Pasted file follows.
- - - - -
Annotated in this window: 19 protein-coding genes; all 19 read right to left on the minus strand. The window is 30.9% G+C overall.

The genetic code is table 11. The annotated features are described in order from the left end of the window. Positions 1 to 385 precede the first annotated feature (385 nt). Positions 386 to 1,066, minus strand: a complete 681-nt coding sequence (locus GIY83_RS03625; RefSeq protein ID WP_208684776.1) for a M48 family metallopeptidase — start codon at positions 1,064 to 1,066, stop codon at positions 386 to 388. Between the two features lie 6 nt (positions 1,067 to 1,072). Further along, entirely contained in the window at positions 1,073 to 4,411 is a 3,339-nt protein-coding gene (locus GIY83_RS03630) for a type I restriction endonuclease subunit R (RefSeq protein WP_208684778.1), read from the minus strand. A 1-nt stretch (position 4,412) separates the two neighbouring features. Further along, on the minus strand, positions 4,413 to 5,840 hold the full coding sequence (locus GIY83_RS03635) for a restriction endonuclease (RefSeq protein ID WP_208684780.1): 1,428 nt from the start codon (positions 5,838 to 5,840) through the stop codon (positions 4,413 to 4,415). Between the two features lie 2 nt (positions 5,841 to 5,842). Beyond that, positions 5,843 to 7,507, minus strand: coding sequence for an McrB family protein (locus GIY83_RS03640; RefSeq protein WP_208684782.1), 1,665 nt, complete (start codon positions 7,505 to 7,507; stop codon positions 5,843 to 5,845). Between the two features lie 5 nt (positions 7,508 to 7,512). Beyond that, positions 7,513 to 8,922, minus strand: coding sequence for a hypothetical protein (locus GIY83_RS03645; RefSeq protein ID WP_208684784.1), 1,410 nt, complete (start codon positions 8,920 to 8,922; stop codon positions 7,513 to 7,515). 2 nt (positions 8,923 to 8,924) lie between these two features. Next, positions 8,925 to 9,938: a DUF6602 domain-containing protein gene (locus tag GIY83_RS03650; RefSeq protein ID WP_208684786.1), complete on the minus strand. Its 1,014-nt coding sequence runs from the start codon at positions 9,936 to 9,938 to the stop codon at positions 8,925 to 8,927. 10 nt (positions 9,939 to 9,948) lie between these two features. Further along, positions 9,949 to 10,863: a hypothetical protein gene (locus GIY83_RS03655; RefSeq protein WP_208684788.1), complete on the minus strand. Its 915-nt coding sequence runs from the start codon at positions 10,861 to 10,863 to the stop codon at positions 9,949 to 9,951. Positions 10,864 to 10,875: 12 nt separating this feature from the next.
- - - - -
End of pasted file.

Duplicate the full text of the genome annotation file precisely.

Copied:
Annotated in this window: 19 protein-coding genes; all 19 read right to left on the minus strand. The window is 30.9% G+C overall.

The genetic code is table 11. The annotated features are described in order from the left end of the window. Positions 1 to 385 precede the first annotated feature (385 nt). Positions 386 to 1,066, minus strand: a complete 681-nt coding sequence (locus GIY83_RS03625; RefSeq protein ID WP_208684776.1) for a M48 family metallopeptidase — start codon at positions 1,064 to 1,066, stop codon at positions 386 to 388. Between the two features lie 6 nt (positions 1,067 to 1,072). Further along, entirely contained in the window at positions 1,073 to 4,411 is a 3,339-nt protein-coding gene (locus GIY83_RS03630) for a type I restriction endonuclease subunit R (RefSeq protein WP_208684778.1), read from the minus strand. A 1-nt stretch (position 4,412) separates the two neighbouring features. Further along, on the minus strand, positions 4,413 to 5,840 hold the full coding sequence (locus GIY83_RS03635) for a restriction endonuclease (RefSeq protein ID WP_208684780.1): 1,428 nt from the start codon (positions 5,838 to 5,840) through the stop codon (positions 4,413 to 4,415). Between the two features lie 2 nt (positions 5,841 to 5,842). Beyond that, positions 5,843 to 7,507, minus strand: coding sequence for an McrB family protein (locus GIY83_RS03640; RefSeq protein WP_208684782.1), 1,665 nt, complete (start codon positions 7,505 to 7,507; stop codon positions 5,843 to 5,845). Between the two features lie 5 nt (positions 7,508 to 7,512). Beyond that, positions 7,513 to 8,922, minus strand: coding sequence for a hypothetical protein (locus GIY83_RS03645; RefSeq protein ID WP_208684784.1), 1,410 nt, complete (start codon positions 8,920 to 8,922; stop codon positions 7,513 to 7,515). 2 nt (positions 8,923 to 8,924) lie between these two features. Next, positions 8,925 to 9,938: a DUF6602 domain-containing protein gene (locus tag GIY83_RS03650; RefSeq protein ID WP_208684786.1), complete on the minus strand. Its 1,014-nt coding sequence runs from the start codon at positions 9,936 to 9,938 to the stop codon at positions 8,925 to 8,927. 10 nt (positions 9,939 to 9,948) lie between these two features. Further along, positions 9,949 to 10,863: a hypothetical protein gene (locus GIY83_RS03655; RefSeq protein WP_208684788.1), complete on the minus strand. Its 915-nt coding sequence runs from the start codon at positions 10,861 to 10,863 to the stop codon at positions 9,949 to 9,951. Positions 10,864 to 10,875: 12 nt separating this feature from the next.